Today's installment of campaign-related news items from across the country.
* Joining a sizable list of large companies, Google will reportedly end campaign contributions to Republicans who voted against certifying President Joe Biden's victory on Jan. 6.
* With Sen. Rob Portman (R-Ohio) announcing his retirement yesterday, there are now three Senate Republican incumbents stepping down next year, each in relatively competitive states: Ohio's Portman, Pennsylvania's Pat Toomey, and North Carolina's Richard Burr. Sen. Ron Johnson (R-Wis.), meanwhile, reiterated yesterday that he hasn't yet decided to seek a third term.
* On a related note, Portman's announcement jolted the political landscape in his home state, with four incumbent House Republicans -- David Joyce, Steve Stivers, Mike Turner, and Brad Wenstrup -- expressing interest in the 2022 race. Rep. Jim Jordan (R-Ohio) is also widely seen as a likely contender.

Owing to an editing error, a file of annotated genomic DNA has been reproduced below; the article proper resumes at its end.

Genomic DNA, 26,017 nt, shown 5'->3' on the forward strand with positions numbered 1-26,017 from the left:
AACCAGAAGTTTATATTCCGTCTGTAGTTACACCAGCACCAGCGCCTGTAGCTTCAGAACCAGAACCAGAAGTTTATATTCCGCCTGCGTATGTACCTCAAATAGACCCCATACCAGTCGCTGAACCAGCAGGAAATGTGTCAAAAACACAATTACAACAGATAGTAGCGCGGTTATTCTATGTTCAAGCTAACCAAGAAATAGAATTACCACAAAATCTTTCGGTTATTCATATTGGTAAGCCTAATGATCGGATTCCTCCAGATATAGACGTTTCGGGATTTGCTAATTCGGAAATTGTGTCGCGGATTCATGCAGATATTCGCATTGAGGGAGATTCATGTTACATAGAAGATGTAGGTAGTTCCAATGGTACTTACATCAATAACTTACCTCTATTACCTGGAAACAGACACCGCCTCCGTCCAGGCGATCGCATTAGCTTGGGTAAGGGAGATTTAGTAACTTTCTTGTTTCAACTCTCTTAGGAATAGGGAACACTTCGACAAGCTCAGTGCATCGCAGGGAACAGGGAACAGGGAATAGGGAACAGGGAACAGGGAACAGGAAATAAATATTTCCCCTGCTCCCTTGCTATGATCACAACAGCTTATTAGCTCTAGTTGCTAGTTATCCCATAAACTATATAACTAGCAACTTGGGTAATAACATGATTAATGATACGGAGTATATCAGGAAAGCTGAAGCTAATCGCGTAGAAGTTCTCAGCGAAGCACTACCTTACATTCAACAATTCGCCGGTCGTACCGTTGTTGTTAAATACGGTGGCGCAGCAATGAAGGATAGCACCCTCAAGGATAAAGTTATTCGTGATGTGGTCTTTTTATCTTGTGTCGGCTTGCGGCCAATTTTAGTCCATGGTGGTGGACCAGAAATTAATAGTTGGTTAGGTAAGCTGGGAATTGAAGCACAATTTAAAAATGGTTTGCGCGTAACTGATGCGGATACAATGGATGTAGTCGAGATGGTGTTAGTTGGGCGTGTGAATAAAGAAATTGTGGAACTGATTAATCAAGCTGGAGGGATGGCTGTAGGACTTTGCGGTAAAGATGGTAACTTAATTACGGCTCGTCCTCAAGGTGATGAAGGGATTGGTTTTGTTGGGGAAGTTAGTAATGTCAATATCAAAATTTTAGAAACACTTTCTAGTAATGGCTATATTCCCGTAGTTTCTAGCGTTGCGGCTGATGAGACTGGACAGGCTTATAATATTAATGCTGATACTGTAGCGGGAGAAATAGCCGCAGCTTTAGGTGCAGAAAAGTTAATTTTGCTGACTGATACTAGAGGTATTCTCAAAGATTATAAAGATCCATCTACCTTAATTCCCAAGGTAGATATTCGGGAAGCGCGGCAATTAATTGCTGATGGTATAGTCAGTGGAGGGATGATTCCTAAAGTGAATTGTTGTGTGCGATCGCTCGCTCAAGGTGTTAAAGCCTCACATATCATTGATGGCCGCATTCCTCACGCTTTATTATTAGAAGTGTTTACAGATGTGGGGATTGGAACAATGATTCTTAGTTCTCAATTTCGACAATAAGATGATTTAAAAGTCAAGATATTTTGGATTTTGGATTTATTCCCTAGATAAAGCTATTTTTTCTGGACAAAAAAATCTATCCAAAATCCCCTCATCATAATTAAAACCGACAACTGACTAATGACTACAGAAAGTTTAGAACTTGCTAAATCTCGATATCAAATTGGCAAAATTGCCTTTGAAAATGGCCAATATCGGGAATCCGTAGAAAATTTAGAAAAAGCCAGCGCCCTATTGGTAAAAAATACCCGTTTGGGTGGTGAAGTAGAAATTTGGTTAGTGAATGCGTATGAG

* Among Ohio Democrats, meanwhile, Rep. Tim Ryan (D-Ohio) is, not surprisingly, expressing interest in a Senate campaign, as is Rep. Joyce Beatty (D-Ohio.).
* The latest national Monmouth poll found 56% support for Donald Trump's impeachment, higher than the 53% who supported the Republican's impeachment the first time. The same poll found that 54% of Americans are "very confident" that the 2020 election was conducted fairly and accurately. That's up from 44% a few months ago.
* Believe it or not, the leadership of the Oregon Republican Party formally approved a resolution calling the Jan. 6 attack on the U.S. Capitol a "false flag operation" hatched by the left. As the Oregonian reported, the crackpot resolution "cited a variety of right-wing pundits and publications that have advanced the same theories."
* And in New Jersey, Republican Joe Vicari has withdrawn from this year's gubernatorial race, just two weeks ago state Republican Party Chairman Doug Steinhardt ended his candidacy. New Jersey is one of two states that will hold gubernatorial elections this year. Incumbent Gov. Phil Murphy (D) is seeking a second term.